UN-MEDITATION Apr-20-2008 (780 words) With photo to come. xxxn
U.N. room seen as reminder of world's need for prayer, meditation
By Angelo Stagnaro
Catholic News Service
NEW YORK (CNS) -- When he welcomed Pope Benedict XVI to the United Nations April 18 and introduced him in the General Assembly hall, U.N. Secretary-General Ban Ki-moon noted that the world body is "a secular institution" with 192 member states and "six official languages, but no official religion."
"We do not have a chapel," he said, but "we do have a meditation room."
He was talking about the Dag Hammarskjold Meditation Room, named for the Swedish diplomat who was U.N. secretary-general, 1953-61.
After delivering his General Assembly speech and addressing U.N. staff, Pope Benedict was given a brief tour, which included the meditation room.
It was created by Hammarskjold specifically for the use of diplomats, staff and all visitors because he recognized that even in a secular institution there is a place for silent prayer and meditation.
"We all have within us a center of stillness surrounded by silence," Hammarskjold said in dedicating the room in 1957.
"This house, dedicated to work and debate in the service of peace, should have one room dedicated to silence in the outward sense and stillness in the inner sense," said Hammarskjold, a Christian. "It has been the aim to create in this small room a place where the doors may be open to the infinite lands of thought and prayer."
As one enters the main U.N. entrance, the meditation room is located to the right of the information desk, next to the "Chagall Peace Window."
The window was made as a tribute to Hammarskjold, who died in 1961 in a plane crash in what is now Zambia.
The blue glass of the window is a warm azure that echoes the beauty of Marc Chagall's other works.
The window is 15 feet wide and 12 feet high and contains several symbols of peace and love, including an image of a small child being kissed by an angel that emerges from a bouquet of flowers. On the left, below and above the child, motherhood and people struggling for peace are depicted. In the upper right-hand corner is found a crucifix.
Musical symbols are spread throughout the window, possibly a reference to one of Hammarskjold's favorite pieces, Ludwig van Beethoven's "Symphony No. 9."
The sign outside the room, which is open to the public, bears a message for all visitors: "Please respect the sanctity of this room."
It's a simple room with a block of iron ore in the middle, a stone that can serve as an altar or simply as a focus for meditation.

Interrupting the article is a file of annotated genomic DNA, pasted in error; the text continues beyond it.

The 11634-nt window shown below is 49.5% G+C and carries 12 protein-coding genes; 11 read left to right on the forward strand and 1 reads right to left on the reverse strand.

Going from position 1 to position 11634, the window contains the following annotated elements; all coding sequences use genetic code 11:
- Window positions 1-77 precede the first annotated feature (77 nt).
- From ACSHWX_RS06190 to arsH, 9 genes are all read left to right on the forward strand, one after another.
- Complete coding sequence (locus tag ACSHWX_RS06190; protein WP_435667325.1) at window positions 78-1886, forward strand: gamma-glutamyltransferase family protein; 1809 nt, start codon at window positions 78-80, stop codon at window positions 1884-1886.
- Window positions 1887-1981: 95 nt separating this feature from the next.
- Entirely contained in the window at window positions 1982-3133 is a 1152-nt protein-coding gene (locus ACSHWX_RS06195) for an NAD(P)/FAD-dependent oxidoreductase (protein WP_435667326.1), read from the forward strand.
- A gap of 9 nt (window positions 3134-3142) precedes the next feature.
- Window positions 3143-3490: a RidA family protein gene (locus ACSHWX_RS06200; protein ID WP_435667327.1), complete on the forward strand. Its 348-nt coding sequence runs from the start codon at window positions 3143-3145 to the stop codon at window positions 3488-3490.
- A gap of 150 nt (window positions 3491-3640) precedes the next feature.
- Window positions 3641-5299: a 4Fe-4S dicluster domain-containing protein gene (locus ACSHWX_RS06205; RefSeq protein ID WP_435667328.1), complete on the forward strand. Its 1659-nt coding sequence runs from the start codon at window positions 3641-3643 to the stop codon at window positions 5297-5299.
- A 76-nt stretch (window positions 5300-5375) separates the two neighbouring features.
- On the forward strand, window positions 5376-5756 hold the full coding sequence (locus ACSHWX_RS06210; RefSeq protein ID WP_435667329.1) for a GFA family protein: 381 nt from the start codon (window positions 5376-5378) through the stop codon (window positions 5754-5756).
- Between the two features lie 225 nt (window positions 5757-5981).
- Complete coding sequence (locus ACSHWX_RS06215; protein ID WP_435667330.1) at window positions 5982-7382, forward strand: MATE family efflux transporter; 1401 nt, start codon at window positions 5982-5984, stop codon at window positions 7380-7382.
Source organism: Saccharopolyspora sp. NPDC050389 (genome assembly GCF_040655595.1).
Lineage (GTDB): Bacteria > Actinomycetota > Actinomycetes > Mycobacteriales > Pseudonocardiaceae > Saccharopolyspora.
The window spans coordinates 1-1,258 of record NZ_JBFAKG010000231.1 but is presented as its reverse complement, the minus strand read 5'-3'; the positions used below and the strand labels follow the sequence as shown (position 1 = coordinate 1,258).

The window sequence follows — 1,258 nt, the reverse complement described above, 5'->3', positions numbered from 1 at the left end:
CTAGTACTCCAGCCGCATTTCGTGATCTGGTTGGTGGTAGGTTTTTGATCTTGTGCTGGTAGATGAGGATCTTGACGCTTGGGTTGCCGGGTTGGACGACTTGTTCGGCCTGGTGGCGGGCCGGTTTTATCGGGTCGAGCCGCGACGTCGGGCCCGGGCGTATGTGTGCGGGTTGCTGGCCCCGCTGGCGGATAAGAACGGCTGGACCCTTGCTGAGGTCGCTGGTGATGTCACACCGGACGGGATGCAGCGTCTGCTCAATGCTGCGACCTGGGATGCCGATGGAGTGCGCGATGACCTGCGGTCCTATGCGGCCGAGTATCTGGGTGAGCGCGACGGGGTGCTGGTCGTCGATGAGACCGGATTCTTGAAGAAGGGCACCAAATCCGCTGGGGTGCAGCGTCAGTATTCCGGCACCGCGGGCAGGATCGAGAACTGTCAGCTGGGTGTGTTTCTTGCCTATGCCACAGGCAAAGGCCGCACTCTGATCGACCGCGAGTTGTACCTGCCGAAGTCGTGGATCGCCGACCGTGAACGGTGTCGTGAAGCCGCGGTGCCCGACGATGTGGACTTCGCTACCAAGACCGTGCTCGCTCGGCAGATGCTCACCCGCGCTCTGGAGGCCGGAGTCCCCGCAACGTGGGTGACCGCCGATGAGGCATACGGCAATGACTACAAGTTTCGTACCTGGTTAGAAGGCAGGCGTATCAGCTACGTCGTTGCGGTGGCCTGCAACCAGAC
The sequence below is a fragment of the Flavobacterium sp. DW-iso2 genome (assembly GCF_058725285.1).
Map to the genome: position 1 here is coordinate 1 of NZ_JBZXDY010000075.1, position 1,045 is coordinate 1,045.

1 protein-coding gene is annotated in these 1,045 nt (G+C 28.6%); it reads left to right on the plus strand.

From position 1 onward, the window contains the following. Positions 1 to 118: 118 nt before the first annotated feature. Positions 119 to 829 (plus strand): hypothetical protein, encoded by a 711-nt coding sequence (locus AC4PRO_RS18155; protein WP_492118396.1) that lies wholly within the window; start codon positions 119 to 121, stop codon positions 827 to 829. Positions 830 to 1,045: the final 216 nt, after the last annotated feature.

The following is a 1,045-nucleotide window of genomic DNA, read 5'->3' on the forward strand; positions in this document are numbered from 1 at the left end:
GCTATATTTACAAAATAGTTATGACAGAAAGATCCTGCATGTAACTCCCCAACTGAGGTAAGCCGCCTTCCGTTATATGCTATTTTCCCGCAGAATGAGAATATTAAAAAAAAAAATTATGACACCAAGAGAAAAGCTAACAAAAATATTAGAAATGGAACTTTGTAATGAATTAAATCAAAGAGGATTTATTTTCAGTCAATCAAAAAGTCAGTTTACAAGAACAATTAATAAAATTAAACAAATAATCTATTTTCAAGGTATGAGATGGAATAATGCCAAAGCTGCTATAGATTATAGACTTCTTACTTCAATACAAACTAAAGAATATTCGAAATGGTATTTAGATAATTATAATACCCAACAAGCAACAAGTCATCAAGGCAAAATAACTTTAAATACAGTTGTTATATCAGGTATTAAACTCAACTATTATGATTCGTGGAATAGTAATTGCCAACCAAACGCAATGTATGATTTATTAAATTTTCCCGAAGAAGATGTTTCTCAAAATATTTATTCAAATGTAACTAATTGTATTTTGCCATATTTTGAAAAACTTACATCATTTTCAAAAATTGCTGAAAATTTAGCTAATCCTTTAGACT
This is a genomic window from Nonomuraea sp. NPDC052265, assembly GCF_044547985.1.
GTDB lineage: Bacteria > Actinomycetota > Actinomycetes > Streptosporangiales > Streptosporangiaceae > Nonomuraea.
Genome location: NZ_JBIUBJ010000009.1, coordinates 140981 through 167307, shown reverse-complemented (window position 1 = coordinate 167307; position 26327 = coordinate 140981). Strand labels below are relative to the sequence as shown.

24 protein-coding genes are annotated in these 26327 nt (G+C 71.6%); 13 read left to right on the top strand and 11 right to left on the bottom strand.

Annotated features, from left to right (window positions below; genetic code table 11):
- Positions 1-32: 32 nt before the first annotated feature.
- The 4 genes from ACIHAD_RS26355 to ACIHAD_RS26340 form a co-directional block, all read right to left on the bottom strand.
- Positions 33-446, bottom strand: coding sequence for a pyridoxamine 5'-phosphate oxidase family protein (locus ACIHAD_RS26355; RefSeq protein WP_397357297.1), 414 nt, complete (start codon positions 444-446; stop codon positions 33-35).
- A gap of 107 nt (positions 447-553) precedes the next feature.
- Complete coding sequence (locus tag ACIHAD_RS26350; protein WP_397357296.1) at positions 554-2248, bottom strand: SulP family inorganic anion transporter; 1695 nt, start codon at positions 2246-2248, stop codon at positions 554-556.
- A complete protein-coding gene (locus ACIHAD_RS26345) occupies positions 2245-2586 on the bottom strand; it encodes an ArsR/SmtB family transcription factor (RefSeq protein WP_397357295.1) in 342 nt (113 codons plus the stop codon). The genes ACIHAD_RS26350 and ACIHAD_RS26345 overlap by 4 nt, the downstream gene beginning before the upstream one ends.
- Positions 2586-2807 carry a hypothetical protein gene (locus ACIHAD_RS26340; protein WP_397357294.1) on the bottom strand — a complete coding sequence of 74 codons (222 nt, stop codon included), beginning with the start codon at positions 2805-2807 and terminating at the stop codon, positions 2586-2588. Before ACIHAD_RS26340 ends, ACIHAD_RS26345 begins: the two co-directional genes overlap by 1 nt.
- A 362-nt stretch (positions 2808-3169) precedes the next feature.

"We may see it as an altar, empty not because there is no God, not because it is an altar to an unknown god, but because it is dedicated to the God whom man worships under many names and in many forms," Hammarskjold said in his dedication remarks.
The stone "reminds us also of the firm and permanent in a world of movement and change," he said. "The block of iron ore has the weight and solidity of the everlasting. It is a reminder of that cornerstone of endurance and faith on which all human endeavor must be based."
The material for the stone was chosen to purposely lead visitors' "thoughts to the necessity for choice between destruction and construction, between war and peace," according to Hammarskjold.
"Of iron man has forged his swords, of iron he has also made his ploughshares. Of iron he has constructed tanks, but of iron he has likewise built homes for man. The block of iron ore is part of the wealth we have inherited on this earth of ours. How are we to use it?" he asked.
An abstract painting covers the back wall of the room. It's "a simple pattern" that opens up the room "to the harmony, freedom and balance of space," Hammarskjold said.
Other than the abstract painting and the iron ore "altar," the only other striking symbol in the room is a single shaft of light.
"The shaft of light strikes the stone in a room of utter simplicity. There are no other symbols; there is nothing to distract our attention or to break in on the stillness within ourselves," Hammarskjold said.
He reminded people to seek inner silence.
"There is an ancient saying that the sense of a vessel is not in its shell but in the void," he said. "So it is with this room. It is for those who come here to fill the void with what they find in their center of stillness."
Hammarskjold is the only person to have been awarded the Nobel Peace Prize posthumously.
Copyright (c) 2008 Catholic News Service/USCCB. All rights reserved.
This material may not be published, broadcast, rewritten or otherwise distributed.
CNS · 3211 Fourth St NE · Washington DC 20017 · 202.541.3250